The roar of the guns split the day and the ship rocked as if a great hand had smacked us. Billows of ghost-white smoke belched across the blue. “Reload the guns!” shouted the quartermaster. I could hear his voice rough and booming in my ears even though the man were a deck below me and the thunder of the cannons still rang in my ears. Blood trickled down my neck. I had gone deaf in one ear.

When the clouds of white cleared, the helljammer were still there–unscathed and untouched, she swung and her cannon ports opened, bearing free the silver maws of ten and twenty iron barrels.

The Burning Sails returned the gesture–her flaming cannon tore through our hull, and smashed our mainmast to smithereens. Splinters flew, screams abounded, and the weeping of men caught my ears as I watched Johnny Edgar die at his post. He would be one of the lucky ones, I told myself as I held steady.

Only a knife in my hands, I stood no chance against these hellsmen; I’d blown my wad into the chest of the first boarder and it hadn’t slowed him a bit. The fight abovedecks was a quick one, our crew had been gutted like our boat, and there was little fight left in us. Beaten and bloodied, I bowed my head under the rapier of a rough jowled man with eyes that burned like irons from a fire. He stayed his blade after I dropped my knife.

Waiting.

And there she was, larger than life and full of it. The demon, Captain Connie Bluelark, wearing a dress of black sackcloth, with the crush of gold and jewels glittering from her throat. She made pause for every survivor and made the same offer:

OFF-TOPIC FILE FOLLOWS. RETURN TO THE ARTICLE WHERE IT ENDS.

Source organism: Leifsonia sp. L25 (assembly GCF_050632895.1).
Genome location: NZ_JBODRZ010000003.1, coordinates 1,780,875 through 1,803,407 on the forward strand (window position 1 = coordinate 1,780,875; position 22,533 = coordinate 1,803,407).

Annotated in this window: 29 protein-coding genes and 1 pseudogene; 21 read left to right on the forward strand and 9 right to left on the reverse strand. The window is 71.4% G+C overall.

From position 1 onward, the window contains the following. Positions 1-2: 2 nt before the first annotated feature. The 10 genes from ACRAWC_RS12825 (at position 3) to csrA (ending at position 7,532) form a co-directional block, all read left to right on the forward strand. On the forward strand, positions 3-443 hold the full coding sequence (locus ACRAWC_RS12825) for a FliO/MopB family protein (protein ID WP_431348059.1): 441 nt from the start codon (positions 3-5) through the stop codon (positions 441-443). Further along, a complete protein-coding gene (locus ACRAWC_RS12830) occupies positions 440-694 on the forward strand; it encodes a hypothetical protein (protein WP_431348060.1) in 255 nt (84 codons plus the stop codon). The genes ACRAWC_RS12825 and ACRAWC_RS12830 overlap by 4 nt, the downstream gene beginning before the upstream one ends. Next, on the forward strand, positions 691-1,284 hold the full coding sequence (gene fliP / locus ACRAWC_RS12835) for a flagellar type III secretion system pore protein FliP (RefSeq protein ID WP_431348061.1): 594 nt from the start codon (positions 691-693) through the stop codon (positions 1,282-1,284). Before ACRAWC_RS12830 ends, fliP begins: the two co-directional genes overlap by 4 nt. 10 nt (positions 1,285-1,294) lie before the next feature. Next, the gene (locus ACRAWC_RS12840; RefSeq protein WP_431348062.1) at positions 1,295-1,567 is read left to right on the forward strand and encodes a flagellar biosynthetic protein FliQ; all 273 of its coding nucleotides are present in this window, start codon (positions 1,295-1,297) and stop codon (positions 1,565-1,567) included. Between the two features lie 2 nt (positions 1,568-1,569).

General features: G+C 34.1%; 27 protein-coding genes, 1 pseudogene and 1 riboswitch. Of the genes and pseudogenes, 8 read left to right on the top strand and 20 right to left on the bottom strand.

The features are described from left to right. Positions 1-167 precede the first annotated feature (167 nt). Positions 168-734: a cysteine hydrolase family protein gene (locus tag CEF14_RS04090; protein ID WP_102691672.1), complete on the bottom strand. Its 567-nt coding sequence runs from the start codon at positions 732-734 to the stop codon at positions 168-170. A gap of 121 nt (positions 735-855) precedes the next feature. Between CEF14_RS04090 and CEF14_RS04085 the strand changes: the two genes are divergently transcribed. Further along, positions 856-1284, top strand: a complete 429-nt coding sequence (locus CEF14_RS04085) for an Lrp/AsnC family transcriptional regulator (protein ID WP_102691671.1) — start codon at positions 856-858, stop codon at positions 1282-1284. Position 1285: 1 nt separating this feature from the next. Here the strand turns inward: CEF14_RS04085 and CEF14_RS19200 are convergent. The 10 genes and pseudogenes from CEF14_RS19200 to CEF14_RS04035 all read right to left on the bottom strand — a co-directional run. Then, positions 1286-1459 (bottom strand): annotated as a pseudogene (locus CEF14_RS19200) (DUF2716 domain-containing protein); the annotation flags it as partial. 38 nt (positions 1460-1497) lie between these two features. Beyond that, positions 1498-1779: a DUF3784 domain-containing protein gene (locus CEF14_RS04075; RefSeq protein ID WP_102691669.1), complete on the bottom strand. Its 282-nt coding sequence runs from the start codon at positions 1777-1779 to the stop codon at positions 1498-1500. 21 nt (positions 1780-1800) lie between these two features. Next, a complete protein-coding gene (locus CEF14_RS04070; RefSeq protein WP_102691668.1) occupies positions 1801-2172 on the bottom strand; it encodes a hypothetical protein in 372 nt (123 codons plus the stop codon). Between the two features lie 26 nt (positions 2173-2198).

“Death or eternal servitude,” ‘ole Connie said, her pistol leveled at my skull, and her eyes pierced through me like an awl.

“I pray the Good Lord my soul to take,” I said trying to recall my vespers, “…forfend me from evil.”

I closed my eyes and wondered if I’d hear the gunshot when Connie pulled the trigger.

“Amen.”

Asian Slaw with Curry Peanut Furikake – by Isolde

cole-slaw

Asian Slaw
Adapted  from “What Can I Bring Cookbook”

1 bag coleslaw mix
3 tbs mirin
3 tbs rice vinegar
1/3 cup peanut butter
3 tbs sesame oil
3 tbs soy sauce
3 tbs brown sugar
1 tsp ginger paste (or finely grated, peeled fresh ginger)
2 cloves garlic, crushed
1/2 cup crushed peanuts

Whisk together mirin, vinegar, peanut butter, sesame oil, soy sauce, sugar, ginger and garlic. Put slaw mix into a large bowl, pour the sauce over it and mix well.  Let sit in fridge 4 hrs.  Top with chopped peanuts or Curry Peanut Furikake.

Curry Peanut Furikake
adapted from “Just Bento” food blog

1 cup  peanuts, roasted (unsalted is best)
2 tsp. vegetable oil
1 Tbs. brown sugar
1 Tbs. curry powder
1/4 tsp. chili powder (or to taste)
2 tsp. turmeric powder
2 tsp. soy sauce
salt if needed

Have everything measured out in small cups and ready to go, as this can burn in the time it takes to step away and get something.